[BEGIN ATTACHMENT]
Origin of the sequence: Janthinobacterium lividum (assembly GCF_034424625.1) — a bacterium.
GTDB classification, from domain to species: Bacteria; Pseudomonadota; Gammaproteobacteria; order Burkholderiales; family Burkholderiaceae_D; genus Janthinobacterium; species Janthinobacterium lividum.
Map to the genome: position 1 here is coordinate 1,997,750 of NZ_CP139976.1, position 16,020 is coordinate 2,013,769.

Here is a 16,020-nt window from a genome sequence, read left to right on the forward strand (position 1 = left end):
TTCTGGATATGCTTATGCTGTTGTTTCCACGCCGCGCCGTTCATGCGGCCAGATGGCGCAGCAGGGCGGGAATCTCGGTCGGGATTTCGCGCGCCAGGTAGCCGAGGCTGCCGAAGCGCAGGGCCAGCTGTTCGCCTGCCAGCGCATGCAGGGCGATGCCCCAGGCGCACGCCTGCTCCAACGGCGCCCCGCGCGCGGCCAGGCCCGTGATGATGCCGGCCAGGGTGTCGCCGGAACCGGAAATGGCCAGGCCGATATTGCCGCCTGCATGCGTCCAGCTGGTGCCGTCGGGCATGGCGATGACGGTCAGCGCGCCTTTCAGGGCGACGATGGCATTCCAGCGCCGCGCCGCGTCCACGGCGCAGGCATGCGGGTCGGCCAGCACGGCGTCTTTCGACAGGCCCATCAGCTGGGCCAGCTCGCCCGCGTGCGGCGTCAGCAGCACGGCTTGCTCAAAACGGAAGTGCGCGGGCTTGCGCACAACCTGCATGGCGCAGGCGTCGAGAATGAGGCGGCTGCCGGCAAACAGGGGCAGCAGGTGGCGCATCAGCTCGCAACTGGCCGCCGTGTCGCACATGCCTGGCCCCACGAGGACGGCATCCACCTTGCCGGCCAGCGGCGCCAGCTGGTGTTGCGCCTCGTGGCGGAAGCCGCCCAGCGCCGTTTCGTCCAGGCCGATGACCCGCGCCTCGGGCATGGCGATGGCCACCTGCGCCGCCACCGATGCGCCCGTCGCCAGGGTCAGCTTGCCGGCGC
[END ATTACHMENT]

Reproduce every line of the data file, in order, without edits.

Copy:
Origin of the sequence: Janthinobacterium lividum (assembly GCF_034424625.1) — a bacterium.
GTDB classification, from domain to species: Bacteria; Pseudomonadota; Gammaproteobacteria; order Burkholderiales; family Burkholderiaceae_D; genus Janthinobacterium; species Janthinobacterium lividum.
Map to the genome: position 1 here is coordinate 1,997,750 of NZ_CP139976.1, position 16,020 is coordinate 2,013,769.

Here is a 16,020-nt window from a genome sequence, read left to right on the forward strand (position 1 = left end):
TTCTGGATATGCTTATGCTGTTGTTTCCACGCCGCGCCGTTCATGCGGCCAGATGGCGCAGCAGGGCGGGAATCTCGGTCGGGATTTCGCGCGCCAGGTAGCCGAGGCTGCCGAAGCGCAGGGCCAGCTGTTCGCCTGCCAGCGCATGCAGGGCGATGCCCCAGGCGCACGCCTGCTCCAACGGCGCCCCGCGCGCGGCCAGGCCCGTGATGATGCCGGCCAGGGTGTCGCCGGAACCGGAAATGGCCAGGCCGATATTGCCGCCTGCATGCGTCCAGCTGGTGCCGTCGGGCATGGCGATGACGGTCAGCGCGCCTTTCAGGGCGACGATGGCATTCCAGCGCCGCGCCGCGTCCACGGCGCAGGCATGCGGGTCGGCCAGCACGGCGTCTTTCGACAGGCCCATCAGCTGGGCCAGCTCGCCCGCGTGCGGCGTCAGCAGCACGGCTTGCTCAAAACGGAAGTGCGCGGGCTTGCGCACAACCTGCATGGCGCAGGCGTCGAGAATGAGGCGGCTGCCGGCAAACAGGGGCAGCAGGTGGCGCATCAGCTCGCAACTGGCCGCCGTGTCGCACATGCCTGGCCCCACGAGGACGGCATCCACCTTGCCGGCCAGCGGCGCCAGCTGGTGTTGCGCCTCGTGGCGGAAGCCGCCCAGCGCCGTTTCGTCCAGGCCGATGACCCGCGCCTCGGGCATGGCGATGGCCACCTGCGCCGCCACCGATGCGCCCGTCGCCAGGGTCAGCTTGCCGGCGC